Pile-up in RGS: how to evaluate and prevent it


This thread illustrates:
  • How to evaluate if your RGS observation is affected by pile-up.
  • How to prevent the occurrence of pile-up.
  • It is possible to correct RGS piled-up spectra in some special cases?

Expected Outcome

Plot comparing the first and second order spectra for each RGS for a given source. If first and second order spectra agree, pile-up is not a problem for this source.

SAS Tasks to be Used


Useful Links


Last Reviewed: 25 MAY 2023, for SAS v21.0

Last Updated: 16 January 2017



Pile-up occurs whenever more than one photon hits a single pixel during one integration time. Pile-up will cause two coincident first-order photons to combine into a single second-order event at the same spatial position on the detector but apparently with half the wavelength. In addition, at locations on the CCD where multiple-pixel events are more likely, pile-up will have a higher chance to result in the type of complicated event patterns that get discarded by the on-board processing and thus removed from the data. Thus, pile-up may differ between RGS1 and RGS2 and may vary between CCD locations due to the event pattern distribution variations over the detectors.

The effects of pile-up on spectra are therefore two-fold:

  • Migration of photons from first to second order (or from second order to third order).
  • Rejection of events with 'complicated patterns' by the on-board processing.

In piled-up observations, any spectral features which are identified can only be trusted if they are consistent between the different RGS and orders. One should consider potential pile-up if the total source flux per CCD approaches the following levels:

    2% pile-up flux     2% pile-up flux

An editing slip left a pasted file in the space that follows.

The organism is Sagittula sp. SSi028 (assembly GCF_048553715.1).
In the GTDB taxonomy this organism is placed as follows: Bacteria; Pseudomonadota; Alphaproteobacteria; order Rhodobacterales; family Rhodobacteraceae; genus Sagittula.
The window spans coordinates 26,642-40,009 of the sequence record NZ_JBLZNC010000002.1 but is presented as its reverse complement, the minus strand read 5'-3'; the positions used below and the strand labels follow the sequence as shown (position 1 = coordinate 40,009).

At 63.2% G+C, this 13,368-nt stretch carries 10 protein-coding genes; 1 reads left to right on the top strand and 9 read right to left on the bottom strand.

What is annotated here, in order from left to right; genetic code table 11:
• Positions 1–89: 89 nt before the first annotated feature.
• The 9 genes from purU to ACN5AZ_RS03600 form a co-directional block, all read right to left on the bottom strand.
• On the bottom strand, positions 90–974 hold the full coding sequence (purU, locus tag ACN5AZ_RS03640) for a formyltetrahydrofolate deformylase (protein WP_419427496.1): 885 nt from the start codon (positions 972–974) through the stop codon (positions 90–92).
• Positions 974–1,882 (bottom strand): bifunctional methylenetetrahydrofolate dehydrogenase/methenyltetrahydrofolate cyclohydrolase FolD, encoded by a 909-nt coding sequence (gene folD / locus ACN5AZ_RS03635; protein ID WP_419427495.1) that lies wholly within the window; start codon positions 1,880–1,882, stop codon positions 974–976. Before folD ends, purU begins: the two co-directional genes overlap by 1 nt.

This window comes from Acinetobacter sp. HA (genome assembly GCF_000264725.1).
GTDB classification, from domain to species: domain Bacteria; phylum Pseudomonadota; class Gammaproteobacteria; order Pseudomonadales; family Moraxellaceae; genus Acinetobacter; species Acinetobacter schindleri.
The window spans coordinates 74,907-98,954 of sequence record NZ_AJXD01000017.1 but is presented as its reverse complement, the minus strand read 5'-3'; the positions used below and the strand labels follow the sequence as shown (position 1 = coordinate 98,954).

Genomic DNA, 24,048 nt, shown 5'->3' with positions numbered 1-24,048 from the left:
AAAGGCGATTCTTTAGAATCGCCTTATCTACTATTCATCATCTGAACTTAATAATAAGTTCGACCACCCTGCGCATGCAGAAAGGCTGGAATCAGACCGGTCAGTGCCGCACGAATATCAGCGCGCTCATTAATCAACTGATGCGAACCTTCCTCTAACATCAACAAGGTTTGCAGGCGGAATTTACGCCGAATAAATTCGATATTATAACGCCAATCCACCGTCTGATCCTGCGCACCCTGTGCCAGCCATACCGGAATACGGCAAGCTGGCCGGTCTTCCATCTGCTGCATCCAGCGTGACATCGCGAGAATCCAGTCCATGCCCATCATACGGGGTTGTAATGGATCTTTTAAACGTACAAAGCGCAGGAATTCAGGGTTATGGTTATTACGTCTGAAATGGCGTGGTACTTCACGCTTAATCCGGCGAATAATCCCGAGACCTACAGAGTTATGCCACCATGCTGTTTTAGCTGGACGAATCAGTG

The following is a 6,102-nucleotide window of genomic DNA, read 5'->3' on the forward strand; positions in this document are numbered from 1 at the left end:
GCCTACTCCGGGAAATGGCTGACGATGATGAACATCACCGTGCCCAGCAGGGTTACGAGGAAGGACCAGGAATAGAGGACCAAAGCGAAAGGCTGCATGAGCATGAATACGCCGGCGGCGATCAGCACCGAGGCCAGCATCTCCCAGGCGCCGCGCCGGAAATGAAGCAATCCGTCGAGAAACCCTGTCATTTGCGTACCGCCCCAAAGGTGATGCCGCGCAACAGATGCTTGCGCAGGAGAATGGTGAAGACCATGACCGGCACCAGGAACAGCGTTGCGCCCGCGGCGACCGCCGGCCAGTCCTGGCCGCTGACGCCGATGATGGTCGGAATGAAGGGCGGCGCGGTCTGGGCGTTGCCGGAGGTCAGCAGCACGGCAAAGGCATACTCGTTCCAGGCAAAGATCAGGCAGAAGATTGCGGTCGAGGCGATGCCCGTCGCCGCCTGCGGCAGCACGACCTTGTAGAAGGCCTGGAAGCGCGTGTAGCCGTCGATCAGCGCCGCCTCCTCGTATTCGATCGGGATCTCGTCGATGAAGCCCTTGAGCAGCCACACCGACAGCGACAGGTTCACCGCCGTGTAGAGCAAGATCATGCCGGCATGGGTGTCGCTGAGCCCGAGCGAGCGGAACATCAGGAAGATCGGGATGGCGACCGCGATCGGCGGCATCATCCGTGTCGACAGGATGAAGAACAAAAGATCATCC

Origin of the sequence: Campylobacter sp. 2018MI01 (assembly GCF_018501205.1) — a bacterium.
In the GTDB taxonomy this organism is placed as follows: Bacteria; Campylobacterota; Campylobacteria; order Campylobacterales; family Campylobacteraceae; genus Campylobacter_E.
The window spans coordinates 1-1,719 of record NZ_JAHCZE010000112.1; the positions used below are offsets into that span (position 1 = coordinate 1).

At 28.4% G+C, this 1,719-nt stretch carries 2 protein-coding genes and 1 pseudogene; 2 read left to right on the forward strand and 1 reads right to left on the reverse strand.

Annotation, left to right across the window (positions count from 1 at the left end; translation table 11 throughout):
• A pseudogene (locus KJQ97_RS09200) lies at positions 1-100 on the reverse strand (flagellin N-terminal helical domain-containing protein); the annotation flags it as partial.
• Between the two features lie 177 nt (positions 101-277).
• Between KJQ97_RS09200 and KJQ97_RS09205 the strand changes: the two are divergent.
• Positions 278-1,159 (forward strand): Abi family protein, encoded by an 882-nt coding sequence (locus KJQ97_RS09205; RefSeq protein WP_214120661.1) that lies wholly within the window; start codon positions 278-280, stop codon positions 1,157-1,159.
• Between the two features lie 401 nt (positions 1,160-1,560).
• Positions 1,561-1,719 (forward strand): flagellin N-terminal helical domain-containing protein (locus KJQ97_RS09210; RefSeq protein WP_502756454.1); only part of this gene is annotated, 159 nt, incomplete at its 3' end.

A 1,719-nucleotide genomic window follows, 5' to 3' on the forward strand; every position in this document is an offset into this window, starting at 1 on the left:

(erg cm-2 s-1)     (erg cm-2 s-1)
RGS1 CCD1 7.1E-10 RGS2 CCD1 3.1E-10
RGS1 CCD2 5.0E-10 RGS2 CCD2 2.1E-10
RGS1 CCD3 3.8E-10 RGS2 CCD3 1.6E-10
RGS1 CCD4 3.3E-10 RGS2 CCD4 -
RGS1 CCD5 2.9E-10 RGS2 CCD5 1.5E-10
RGS1 CCD6 3.2E-10 RGS2 CCD6 1.4E-10
RGS1 CCD7 - RGS2 CCD7 1.9E-10
RGS1 CCD8 7.1E-10 RGS2 CCD8 3.7E-10
RGS1 CCD9 20.0E-10 RGS2 CCD9 14.1E-10
Double-node readout Single-node readout


In rough terms, any individual CCD with a total count rate in all orders of more than 12 cts/s in RGS1 and 6 cts/s in RGS2 may suffer from pile-up. Starting in August 2007, RGS2 CCDs are read via a single node. RGS2 frame times are therefore twice as long as RGS1 time frames. This is why the RGS2 limit is half the RGS1 limit.

In case that the count rates above are present in an observation, potential effects should be considered and suitable diagnostics executed, such as inspection of ratio of first and second order fluxed spectra. The RGS calibration of the effective area ensures that the fluxed spectra of first and second spectral orders of non-piled-up sources agree within a few percent. Therefore, sources for which the fluxed spectra of, say, first and second order differ by more than 10% are likely to be suffering from pile-up.

The strong emission lines in Capella give the opportunity to make a reliable quantitative assessment of the pile-up fraction.

The next figures show the effects of pile-up in a RGS2 single-node observation of Capella: